Lawrence Weiss, EdD
Professor | Director of Academic Programs | Unit Coordinator
About Lawrence Weiss
Lawrence Weiss, EdD received his doctorate in 1979 from the University of Georgia with a major in physical education and a concentration in exercise science. His dissertation addressed sex differences in acute endogenous anabolic-androgenic steroid hormone responses to heavy-resistance lifting. Since that time, his research has focused on three interrelated fronts: 1) new protocol development for monitoring muscle-mechanical performance and body composition in humans, 2) using those and existing protocols to identify adaptations to different types of heavy-resistance exercise, and 3) identifying physical characteristics that contribute to human jumping ability.
During his seven years at what is now Georgia Southern University, the local hospital (Bulloch Memorial) provided him with the opportunity to develop procedures for quantifying gross measures of extremity skeletal muscle and subcutaneous fat using diagnostic ultrasound. He concurrently focused on measuring muscle-mechanical performance using isoinertial and isokinetic protocols to examine changes consequent to various heavy-resistance training interventions.
In 1986, he moved to the University of Memphis, but unfortunately lost access to the diagnostic ultrasound equipment. Subsequently, Dr. Weiss worked for several years to develop water displacement as a functional alternative to hydrostatic weighing for assessing two-component total body composition, resulting in the development of a functional prototype (volumeter). Concurrent research ventures by Dr. Weiss were primarily associated with the development and application of new testing protocols for assessing aggregate muscle/joint actions while controlling the velocity at which motion occurs. Analogous single-joint systems had been in wide-spread clinical and research use since their commercial introduction in the early 70s, but multiple-joint diagnostic systems were largely untested.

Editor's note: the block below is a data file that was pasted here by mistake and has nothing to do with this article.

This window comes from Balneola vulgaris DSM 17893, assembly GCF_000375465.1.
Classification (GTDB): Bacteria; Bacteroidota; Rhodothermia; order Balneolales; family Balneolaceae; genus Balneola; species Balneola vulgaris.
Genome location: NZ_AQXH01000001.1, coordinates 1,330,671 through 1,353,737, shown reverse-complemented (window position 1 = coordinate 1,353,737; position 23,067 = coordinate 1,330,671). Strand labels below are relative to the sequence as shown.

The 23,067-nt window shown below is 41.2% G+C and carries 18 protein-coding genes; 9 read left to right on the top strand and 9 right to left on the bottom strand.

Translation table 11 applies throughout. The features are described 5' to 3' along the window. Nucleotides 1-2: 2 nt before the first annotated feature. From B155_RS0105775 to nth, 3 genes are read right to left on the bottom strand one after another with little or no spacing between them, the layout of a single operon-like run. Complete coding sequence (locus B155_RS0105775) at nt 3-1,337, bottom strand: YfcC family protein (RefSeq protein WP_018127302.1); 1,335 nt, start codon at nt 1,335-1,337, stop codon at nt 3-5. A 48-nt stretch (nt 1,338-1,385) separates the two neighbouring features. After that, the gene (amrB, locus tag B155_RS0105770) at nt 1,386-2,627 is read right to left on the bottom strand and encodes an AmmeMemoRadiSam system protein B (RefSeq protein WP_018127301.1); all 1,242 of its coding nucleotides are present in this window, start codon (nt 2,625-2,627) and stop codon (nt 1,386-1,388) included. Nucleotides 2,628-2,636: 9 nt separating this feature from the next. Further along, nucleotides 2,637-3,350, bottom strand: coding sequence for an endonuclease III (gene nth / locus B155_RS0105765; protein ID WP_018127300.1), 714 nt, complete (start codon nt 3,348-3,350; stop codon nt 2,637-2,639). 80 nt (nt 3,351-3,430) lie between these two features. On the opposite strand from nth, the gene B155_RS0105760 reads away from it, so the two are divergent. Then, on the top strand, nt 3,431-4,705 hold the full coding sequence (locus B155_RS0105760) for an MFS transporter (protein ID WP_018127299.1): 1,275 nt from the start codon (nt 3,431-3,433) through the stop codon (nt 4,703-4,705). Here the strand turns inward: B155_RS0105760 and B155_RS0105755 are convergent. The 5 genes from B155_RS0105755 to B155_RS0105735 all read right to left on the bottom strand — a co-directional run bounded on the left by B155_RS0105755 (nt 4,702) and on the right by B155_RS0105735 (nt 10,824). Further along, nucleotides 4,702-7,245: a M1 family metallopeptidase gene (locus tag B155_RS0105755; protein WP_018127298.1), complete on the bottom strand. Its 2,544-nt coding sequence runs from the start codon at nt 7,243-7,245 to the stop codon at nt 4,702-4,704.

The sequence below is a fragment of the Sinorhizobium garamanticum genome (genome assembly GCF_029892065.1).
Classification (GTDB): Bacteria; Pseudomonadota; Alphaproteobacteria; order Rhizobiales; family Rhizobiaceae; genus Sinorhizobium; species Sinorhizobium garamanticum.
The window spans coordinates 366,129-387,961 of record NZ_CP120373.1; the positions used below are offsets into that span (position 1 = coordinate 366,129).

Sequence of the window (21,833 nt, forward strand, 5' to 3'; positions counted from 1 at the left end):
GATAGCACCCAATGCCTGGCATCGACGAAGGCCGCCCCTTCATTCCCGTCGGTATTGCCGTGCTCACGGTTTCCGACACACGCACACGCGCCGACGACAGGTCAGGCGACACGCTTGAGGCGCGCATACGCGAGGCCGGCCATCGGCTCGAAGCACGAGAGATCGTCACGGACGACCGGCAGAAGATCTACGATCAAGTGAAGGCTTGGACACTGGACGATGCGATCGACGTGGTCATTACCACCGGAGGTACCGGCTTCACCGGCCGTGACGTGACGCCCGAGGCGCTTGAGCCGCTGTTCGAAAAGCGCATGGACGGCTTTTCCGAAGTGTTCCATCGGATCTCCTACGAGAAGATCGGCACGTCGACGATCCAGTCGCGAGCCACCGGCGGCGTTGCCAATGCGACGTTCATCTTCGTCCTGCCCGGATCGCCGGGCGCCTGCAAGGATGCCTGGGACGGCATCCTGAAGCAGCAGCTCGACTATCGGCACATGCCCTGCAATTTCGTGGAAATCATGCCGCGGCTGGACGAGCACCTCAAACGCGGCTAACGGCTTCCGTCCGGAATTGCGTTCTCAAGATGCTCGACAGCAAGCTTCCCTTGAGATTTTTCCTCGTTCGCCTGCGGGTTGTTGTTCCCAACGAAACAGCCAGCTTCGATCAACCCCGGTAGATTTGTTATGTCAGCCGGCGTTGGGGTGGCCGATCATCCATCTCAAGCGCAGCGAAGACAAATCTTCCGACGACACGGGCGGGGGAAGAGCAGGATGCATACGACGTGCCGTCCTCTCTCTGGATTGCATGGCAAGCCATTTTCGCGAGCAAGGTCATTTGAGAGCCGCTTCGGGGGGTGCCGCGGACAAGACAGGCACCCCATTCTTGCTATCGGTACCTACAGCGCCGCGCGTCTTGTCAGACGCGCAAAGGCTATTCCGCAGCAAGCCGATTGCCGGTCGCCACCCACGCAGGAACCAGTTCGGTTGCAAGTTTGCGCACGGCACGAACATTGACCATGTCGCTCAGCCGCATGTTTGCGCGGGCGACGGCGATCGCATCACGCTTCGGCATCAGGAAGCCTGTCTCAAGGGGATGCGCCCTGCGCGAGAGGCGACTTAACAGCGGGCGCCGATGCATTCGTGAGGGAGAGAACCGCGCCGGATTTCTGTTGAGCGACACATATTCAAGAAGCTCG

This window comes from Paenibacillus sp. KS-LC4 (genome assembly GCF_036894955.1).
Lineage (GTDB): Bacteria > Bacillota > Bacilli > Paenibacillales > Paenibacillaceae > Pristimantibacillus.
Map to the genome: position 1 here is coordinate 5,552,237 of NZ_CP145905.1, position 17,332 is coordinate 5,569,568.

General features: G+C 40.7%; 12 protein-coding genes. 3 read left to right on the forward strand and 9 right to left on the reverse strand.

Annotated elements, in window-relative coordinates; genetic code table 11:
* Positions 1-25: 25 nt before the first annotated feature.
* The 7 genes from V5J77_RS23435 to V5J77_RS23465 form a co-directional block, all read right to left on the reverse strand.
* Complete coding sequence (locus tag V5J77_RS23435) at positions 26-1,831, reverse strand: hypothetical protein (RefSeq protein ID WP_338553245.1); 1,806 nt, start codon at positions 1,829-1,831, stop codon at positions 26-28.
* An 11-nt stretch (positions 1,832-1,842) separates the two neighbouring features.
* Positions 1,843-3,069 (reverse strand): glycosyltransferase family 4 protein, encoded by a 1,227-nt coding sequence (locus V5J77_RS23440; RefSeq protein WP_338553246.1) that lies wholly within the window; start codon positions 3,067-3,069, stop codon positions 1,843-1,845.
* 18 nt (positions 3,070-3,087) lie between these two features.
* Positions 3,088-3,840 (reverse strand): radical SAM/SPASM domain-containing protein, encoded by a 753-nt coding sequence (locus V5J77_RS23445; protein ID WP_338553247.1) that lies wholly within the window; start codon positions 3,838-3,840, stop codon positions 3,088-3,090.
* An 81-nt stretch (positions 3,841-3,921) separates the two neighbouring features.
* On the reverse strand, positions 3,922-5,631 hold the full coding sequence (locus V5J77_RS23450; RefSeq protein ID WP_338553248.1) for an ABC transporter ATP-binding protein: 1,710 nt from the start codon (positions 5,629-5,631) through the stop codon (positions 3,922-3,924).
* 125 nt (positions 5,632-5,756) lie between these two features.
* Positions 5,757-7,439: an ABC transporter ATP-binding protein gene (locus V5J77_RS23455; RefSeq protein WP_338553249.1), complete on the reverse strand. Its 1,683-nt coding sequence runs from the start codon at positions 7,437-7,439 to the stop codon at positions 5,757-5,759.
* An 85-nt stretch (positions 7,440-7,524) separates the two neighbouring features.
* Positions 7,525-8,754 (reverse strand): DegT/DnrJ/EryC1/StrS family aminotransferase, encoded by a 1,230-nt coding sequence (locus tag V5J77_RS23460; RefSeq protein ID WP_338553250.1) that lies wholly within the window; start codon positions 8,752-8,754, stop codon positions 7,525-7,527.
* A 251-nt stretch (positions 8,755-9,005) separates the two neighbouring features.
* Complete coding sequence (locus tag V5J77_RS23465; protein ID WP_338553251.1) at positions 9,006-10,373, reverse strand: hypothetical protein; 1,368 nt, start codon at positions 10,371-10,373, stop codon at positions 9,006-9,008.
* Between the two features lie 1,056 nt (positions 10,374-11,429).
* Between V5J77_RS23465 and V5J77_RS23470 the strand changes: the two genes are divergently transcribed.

Dr. Weiss was intrigued by the prospect of analyzing multiple-joint movements manipulated over a velocity spectrum, and unlike isolated joint actions, could more nearly emulate kinetic chain patterns characteristic of both everyday life and athletic performance. He used this technology and the measurement protocols developed to investigate the effects of various training programs on both vertical jumping performance and predictors of it in young men and women.
He now addresses these same issues using alternative technological approaches that enable investigators to manipulate loads (load-spectrum testing) while kinematic (velocity, acceleration), kinetic (mechanical power, force), and related factors are directly measured or calculated via inverse dynamics. These approaches further enhance the emulation of natural movement patterns during testing. He is concurrently examining various structural measures such as different foot moment arms, lower-limb segmental dimensions, static and dynamic Q-angles, and body composition to see if they further explain jumping performance.
Professor Weiss founded and currently directs the Human Performance Laboratories as well as one of its constituents, the Musculoskeletal Analysis Laboratory (now Director Emeritus). Academically, Dr. Weiss served from 1994 to 2003 as coordinator for the exercise science and health promotion academic unit, and after departmental consolidation and realignment, as coordinator for the exercise, sport & movement sciences academic unit. Dr. Weiss serves as the director of academic programs for the College of Health Sciences.
EdD Physical Education, Concentration in Exercise Science - University of Georgia
MEd Physical Education, Concentration in Exercise Science - University of Georgia - 1975
BS Health and Physical Education - Old Dominion University - 1974